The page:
Who we are

The Alaska Climate Action Network (AK CAN!) is connecting Alaskans from all walks of life and all corners of the state who share a deep concern about climate change, biodiversity and our energy future and desire to co-create a just and sustainable future through collective, creative grassroots action.

Our current priority is to educate, inspire and empower Alaskans to take individual and community action on the climate/ecological crisis. Check out our Climate Action Pledge, Calendar and Events and Climate Action Planning pages!

AKCAN! is a project of the.... 

Alaska Institute for Climate & Energy (ALICE), our behind the scenes "Mother Ship", fiscal sponsor and guiding light.

ALICE fosters bold new innovative climate mitigation and adaptation strategies best suited to Alaska through collaborative research, pilot project development and grassroots advocacy.

The rapid environmental, public health, safety and economic changes hitting us now are the result of the interrelated global climate and ecological crisis.  Responding effectively to these challenges here at home requires creativity, stealth, flexibility and collaboration.  Consequently, our work is constantly evolving.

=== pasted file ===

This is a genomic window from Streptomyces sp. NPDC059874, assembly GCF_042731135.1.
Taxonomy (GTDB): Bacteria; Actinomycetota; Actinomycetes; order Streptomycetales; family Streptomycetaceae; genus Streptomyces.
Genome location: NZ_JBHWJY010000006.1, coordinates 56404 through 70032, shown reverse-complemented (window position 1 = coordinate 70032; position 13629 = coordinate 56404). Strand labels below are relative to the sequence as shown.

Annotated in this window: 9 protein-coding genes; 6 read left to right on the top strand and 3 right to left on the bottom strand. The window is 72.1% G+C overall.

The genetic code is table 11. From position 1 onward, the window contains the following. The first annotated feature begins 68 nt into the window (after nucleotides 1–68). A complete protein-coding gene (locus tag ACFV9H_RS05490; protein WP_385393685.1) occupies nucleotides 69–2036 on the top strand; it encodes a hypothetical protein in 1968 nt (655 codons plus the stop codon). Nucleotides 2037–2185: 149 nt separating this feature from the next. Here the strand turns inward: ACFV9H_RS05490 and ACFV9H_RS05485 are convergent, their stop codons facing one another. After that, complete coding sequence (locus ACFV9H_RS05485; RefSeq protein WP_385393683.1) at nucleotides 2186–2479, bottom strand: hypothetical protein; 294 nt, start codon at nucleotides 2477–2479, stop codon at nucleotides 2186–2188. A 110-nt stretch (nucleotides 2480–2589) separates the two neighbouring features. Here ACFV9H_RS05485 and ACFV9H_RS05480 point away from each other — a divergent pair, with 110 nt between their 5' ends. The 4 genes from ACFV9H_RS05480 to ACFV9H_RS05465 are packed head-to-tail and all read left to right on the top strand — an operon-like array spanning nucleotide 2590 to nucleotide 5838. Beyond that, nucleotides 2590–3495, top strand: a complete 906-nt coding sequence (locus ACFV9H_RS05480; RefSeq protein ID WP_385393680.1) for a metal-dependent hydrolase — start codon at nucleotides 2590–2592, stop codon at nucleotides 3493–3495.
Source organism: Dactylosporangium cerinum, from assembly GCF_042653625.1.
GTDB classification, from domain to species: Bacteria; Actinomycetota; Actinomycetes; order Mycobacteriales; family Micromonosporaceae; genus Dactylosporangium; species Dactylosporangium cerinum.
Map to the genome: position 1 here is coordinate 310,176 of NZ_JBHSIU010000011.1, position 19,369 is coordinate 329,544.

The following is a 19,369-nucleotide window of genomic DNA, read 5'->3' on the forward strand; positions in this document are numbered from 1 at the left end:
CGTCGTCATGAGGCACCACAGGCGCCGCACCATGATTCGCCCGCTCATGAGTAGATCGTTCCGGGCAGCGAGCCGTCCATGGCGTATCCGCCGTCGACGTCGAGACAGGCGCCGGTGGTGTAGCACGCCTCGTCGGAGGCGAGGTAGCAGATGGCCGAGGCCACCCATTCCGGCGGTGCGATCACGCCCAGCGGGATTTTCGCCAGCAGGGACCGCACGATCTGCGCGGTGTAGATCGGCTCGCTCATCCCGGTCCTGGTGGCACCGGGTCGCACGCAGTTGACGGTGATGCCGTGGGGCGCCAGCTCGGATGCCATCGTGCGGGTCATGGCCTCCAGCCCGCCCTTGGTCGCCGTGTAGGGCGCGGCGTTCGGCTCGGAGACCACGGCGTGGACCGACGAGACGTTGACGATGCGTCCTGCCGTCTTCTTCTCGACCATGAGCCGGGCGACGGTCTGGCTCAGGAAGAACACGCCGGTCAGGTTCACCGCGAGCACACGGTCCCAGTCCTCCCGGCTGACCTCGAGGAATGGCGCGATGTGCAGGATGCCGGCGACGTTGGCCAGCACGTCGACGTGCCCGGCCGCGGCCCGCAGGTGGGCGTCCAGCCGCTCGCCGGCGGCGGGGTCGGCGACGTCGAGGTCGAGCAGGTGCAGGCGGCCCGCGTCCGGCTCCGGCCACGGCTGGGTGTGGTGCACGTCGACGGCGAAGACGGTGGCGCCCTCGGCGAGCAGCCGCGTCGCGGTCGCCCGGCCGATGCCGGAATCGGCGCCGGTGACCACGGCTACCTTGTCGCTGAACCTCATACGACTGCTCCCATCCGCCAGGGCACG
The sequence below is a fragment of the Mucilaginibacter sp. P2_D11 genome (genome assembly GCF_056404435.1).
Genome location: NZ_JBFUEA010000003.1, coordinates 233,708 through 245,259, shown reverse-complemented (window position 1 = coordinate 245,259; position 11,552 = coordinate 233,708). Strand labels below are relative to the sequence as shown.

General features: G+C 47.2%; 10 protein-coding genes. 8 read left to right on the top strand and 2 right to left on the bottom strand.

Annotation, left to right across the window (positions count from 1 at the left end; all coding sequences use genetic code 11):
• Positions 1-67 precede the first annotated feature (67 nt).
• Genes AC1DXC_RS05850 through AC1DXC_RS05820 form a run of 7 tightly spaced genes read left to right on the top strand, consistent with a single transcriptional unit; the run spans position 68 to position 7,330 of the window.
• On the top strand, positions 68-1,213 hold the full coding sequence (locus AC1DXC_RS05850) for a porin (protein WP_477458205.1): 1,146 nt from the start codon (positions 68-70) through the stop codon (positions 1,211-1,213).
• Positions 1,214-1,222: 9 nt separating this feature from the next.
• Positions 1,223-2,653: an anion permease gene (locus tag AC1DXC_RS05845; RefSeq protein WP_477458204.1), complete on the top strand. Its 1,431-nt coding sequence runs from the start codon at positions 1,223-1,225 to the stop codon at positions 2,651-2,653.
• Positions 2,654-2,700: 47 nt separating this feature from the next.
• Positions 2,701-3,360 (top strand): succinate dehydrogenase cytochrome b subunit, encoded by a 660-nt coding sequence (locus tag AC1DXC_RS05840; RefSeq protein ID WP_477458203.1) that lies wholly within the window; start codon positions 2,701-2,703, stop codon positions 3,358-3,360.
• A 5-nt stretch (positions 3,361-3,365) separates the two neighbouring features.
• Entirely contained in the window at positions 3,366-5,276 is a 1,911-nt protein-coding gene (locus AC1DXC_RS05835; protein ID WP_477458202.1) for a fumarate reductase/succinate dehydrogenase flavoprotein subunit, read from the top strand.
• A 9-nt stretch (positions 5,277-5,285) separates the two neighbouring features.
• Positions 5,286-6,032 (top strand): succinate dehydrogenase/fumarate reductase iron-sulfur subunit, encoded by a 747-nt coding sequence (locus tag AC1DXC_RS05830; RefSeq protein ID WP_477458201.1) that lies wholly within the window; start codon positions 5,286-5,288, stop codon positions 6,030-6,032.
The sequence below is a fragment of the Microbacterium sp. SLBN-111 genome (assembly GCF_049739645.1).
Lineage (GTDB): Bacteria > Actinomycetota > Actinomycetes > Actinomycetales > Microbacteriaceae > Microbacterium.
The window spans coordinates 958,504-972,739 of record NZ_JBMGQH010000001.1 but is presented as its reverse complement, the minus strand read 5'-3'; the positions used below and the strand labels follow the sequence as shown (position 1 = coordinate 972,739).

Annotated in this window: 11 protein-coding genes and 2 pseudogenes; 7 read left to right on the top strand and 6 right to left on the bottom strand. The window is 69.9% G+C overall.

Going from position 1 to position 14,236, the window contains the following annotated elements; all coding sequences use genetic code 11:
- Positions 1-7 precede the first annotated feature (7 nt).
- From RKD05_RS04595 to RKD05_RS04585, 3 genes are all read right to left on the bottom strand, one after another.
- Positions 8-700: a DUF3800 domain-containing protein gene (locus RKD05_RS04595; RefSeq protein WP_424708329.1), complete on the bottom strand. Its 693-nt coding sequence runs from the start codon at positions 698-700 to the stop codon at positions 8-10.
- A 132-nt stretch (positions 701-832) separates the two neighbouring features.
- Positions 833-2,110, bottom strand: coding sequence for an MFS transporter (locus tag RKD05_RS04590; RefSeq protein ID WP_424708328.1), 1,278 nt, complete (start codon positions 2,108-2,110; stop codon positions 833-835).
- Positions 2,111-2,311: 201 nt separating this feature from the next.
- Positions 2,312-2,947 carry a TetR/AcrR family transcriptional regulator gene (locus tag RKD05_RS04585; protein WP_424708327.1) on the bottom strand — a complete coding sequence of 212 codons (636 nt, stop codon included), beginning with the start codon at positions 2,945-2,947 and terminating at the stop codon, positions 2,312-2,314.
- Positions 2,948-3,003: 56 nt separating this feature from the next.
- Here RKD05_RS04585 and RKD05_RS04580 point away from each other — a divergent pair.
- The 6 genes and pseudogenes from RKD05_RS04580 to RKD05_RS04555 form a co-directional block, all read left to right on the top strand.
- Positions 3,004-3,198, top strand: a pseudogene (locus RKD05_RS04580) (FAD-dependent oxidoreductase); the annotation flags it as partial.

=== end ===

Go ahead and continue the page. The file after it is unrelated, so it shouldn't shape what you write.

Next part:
We draw inspiration from Project Drawdown, Natural Solutions, Bio4Climate, Bay Area Smart Energy and other innovative approaches.  Our end goal is to identify and advocate for real-world, "shovel-ready" pilot projects to address Alaska's most pressing climate, biodiversity and energy issues. 

In addition to AKCAN!, other ALICE projects and activities include:

Board of Directors

Ceal Smith, Director.  Ceal is an ecologist, researcher, systems thinker, policy analyst, educator and movement builder.  She worked as a field research ecologist and environmental compliance consultant in the Southwest, Mexico and Central America before becoming a full-time climate activist in 2006.  Ceal has worked extensively with grassroots citizen groups, including the Renewable Communities Alliance, Solar Done Right and the Grassroots Energy Activist Alliance.  She has an MSci in Ecology & Evolutionary Biology, an MEd from the University of Arizona, Tucson and a BA in Ecodevelopment and Environmental Policy from UC Santa Cruz where she studied under the late Dr. Raymond Dasmann. She lives in Eagle River with her husband Kerry Williams.